5:30 pm to 7:30 pm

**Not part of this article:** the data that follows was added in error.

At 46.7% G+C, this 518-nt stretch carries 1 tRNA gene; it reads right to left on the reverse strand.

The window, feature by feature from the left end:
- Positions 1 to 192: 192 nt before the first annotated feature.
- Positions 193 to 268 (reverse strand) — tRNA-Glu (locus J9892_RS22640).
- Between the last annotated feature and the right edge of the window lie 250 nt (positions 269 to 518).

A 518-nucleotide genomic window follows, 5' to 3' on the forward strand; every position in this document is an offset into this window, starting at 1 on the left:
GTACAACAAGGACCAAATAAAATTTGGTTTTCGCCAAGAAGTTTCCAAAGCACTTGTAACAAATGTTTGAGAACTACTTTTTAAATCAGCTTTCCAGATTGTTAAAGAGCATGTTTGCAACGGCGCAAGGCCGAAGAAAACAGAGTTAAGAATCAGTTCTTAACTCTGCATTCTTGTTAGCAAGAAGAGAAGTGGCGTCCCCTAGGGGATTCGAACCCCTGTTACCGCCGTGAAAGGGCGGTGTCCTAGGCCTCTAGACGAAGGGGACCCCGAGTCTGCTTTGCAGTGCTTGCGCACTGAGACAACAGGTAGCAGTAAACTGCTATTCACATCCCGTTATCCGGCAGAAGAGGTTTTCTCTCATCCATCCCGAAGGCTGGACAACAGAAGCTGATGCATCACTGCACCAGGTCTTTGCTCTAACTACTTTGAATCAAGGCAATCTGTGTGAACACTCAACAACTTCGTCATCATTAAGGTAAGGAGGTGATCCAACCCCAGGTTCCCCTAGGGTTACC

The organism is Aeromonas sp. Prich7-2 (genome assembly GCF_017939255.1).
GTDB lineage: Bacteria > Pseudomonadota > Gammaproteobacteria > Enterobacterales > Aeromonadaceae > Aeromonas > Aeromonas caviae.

Though the development of scientific museum collections in the nineteenth century relied primarily on field collecting, scientists and curators also exchanged specimens in order to extend the scope and comprehensiveness of their collections. In 1864, the Smithsonian Institution began exchanging anthropological objects from their collection – mostly Native North American material culture – with foreign and domestic museums, collectors, and educational institutions. Scientific conventions stipulated that objects designated for exchange must be “duplicates” in the institution’s collection. This paper analyzes the composition of three late nineteenth century exchanges of ethnological material to: a foreign ethnological museum (Rijks Ethnographisch Museum in Leiden, Holland), a domestic historical museum (Historical Department of Iowa in Des Moines, Iowa), and a private collector (U.S. Representative Joel P. Heatwole). In contrast to exchanges that occurred within the context of specialized anthropological knowledge production, these exchanges served as a means for the recipient to acquire Native North American objects to be used for purposes of public and semi-public display. Analysis of the visual and material qualities of exchanged objects allows for an exploration of the notion of duplicate as it was mapped onto objects at the Smithsonian and its intersection with the conventions and aesthetics of museum display. I consider how the composition of exchange collections contributed to significatory processes of creating representations of Native North American peoples in popular U.S. and European culture in the late nineteenth and into the twentieth century.
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